hedging our bets -- in case SHA-256 turns out to be insecure
Zooko Wilcox-O'Hearn
zooko at zooko.com
Sun Nov 8 06:30:47 EST 2009
Folks:
We're going to be deploying a new crypto scheme in Tahoe-LAFS next
year -- the year 2010. Tahoe-LAFS is used for long-term storage, and
I won't be surprised if people store files on Tahoe-LAFS in 2010 and
then rely on the confidentiality and integrity of those files for
many years or even decades to come. (People started storing files on
Tahoe-LAFS in 2008 and so far they show no signs of losing interest
in the integrity and confidentiality of those files.)
This long-term focus makes Tahoe-LAFS's job harder than the job of
protecting transient network packets. If someone figures out in 2020
or 2030 how to spoof a network transaction that you sent in 2010 (see
[1]), it'll be far too late to do you any harm, but if they figure
out in 2030 how to alter a file that you uploaded to a Tahoe-LAFS
grid in 2010, that might harm you.
Therefore I've been thinking about how to make Tahoe-LAFS robust
against the possibility that SHA-256 will turn out to be insecure.
A very good way to do this is to design Tahoe-LAFS so that it relies
as little as possible on SHA-256's security properties. The property
that seems to be the hardest for a secure hash function to provide is
collision-resistance. We are analyzing new crypto schemes to see how
many security properties of Tahoe-LAFS we can continue to guarantee
even if the collision-resistance of the underlying secure hash
function fails, and similarly for the other properties of the secure
hash function which might fail [2].
This note is not about that design process, though, but about how to
maximize the chance that the underlying hash function does provide
the desired security properties.
We could use a different hash function than SHA-256 -- there are many
alternatives. SHA-512 would probably be safer, but it is extremely
expensive on the cheap, low-power 32-bit ARM CPUs that are one of our
design targets [3], and the output size of 512 bits is too large to
fit into Tahoe-LAFS capabilities. There are fourteen candidates left
in the SHA-3 contest at the moment. Several of them have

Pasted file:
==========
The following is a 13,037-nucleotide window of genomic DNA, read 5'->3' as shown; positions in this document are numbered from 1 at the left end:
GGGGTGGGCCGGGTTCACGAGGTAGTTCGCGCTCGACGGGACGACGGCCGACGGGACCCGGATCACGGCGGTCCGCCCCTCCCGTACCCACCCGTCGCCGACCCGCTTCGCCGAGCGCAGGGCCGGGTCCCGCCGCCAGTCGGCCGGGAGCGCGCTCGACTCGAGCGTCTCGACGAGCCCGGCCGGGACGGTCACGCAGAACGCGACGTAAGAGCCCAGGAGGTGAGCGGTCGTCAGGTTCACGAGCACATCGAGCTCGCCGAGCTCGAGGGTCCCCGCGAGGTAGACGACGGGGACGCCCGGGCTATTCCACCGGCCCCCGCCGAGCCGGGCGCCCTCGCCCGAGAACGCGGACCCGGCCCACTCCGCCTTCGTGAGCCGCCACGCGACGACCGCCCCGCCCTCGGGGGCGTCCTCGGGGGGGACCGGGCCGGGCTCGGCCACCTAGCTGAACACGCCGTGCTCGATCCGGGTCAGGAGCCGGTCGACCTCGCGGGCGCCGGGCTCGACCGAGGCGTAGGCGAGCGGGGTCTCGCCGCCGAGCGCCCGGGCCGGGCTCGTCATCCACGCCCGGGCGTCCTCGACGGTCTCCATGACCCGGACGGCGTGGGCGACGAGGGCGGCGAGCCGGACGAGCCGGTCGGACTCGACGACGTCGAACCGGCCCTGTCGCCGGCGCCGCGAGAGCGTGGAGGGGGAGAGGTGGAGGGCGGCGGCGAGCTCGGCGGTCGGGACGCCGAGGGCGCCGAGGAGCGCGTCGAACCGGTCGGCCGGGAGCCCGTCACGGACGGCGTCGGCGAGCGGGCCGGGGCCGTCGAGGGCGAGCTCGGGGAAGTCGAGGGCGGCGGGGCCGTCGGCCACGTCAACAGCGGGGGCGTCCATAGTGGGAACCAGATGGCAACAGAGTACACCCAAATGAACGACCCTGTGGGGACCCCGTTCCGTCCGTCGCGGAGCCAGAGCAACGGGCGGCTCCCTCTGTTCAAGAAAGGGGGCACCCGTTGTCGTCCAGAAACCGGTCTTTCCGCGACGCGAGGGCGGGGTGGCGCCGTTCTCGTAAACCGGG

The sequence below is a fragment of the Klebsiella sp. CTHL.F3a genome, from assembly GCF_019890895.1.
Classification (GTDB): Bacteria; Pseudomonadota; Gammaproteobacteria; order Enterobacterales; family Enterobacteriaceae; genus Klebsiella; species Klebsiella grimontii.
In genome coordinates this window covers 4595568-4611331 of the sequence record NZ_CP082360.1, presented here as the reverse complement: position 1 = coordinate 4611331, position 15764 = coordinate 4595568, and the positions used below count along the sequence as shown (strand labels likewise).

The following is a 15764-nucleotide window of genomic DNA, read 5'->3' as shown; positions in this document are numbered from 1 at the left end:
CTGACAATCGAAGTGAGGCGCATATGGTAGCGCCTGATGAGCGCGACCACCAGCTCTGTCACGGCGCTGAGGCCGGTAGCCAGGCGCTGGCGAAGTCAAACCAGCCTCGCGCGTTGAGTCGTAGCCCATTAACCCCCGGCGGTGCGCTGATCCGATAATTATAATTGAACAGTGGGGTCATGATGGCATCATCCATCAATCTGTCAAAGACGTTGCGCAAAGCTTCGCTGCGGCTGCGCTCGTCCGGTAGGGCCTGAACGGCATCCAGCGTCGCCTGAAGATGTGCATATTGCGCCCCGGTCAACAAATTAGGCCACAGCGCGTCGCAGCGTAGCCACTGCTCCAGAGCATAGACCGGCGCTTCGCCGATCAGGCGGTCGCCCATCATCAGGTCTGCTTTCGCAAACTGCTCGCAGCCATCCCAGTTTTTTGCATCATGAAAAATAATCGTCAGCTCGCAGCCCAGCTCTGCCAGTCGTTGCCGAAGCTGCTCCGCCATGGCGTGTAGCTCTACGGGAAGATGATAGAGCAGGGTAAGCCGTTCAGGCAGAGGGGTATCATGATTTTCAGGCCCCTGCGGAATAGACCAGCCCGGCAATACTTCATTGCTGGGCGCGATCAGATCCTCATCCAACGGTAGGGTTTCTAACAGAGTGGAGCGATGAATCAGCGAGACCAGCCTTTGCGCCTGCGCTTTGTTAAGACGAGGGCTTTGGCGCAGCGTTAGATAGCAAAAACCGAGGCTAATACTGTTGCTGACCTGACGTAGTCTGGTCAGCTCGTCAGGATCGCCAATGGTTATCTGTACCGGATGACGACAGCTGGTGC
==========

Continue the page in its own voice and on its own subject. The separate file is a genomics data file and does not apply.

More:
conservative designs and good performance, but there is always the
risk that they will be found to have catastrophic design flaws or
that a great advance in hash function cryptanalysis will suddenly
show how to crack them. Of course, a similar risk applies to SHA-256!
So I turn to the question of how to combine multiple hash functions
to build a hash function which is secure even if one or more of the
underlying hash functions turns out to be weak.
I've read several interesting papers on the subject -- such as [4, 5]
and especially "Robust Multi-Property Combiners for Hash Functions
Revisited" by Marc Fischlin, Anja Lehmann, and Krzysztof Pietrzak
[6]. The good news is that it turns out to be doable! The latter
two papers show nice strong theoretical results -- ways to combine
hash functions so that the resulting combination is as strong or
stronger than the two underlying hash functions. The bad news is
that the proposal in [6] builds a combined function whose output is
twice the size of the output of a single hash function. There is a
good theoretical reason for this [4], but it won't work for our
practical engineering requirements -- we need hash function outputs
as small as possible (partially due to usability issues)
The other bad news is that the construction proposed in [6] is
complicated, underspecified, and for the strongest version of it, it
imposes a limit on the length of the inputs that you can feed to your
hash function. It grows to such complexity and incurs such
limitations because it is, if I may call it this, "too theoretical".
It is designed to guarantee certain output properties predicated on
minimal theoretical assumptions about the properties of the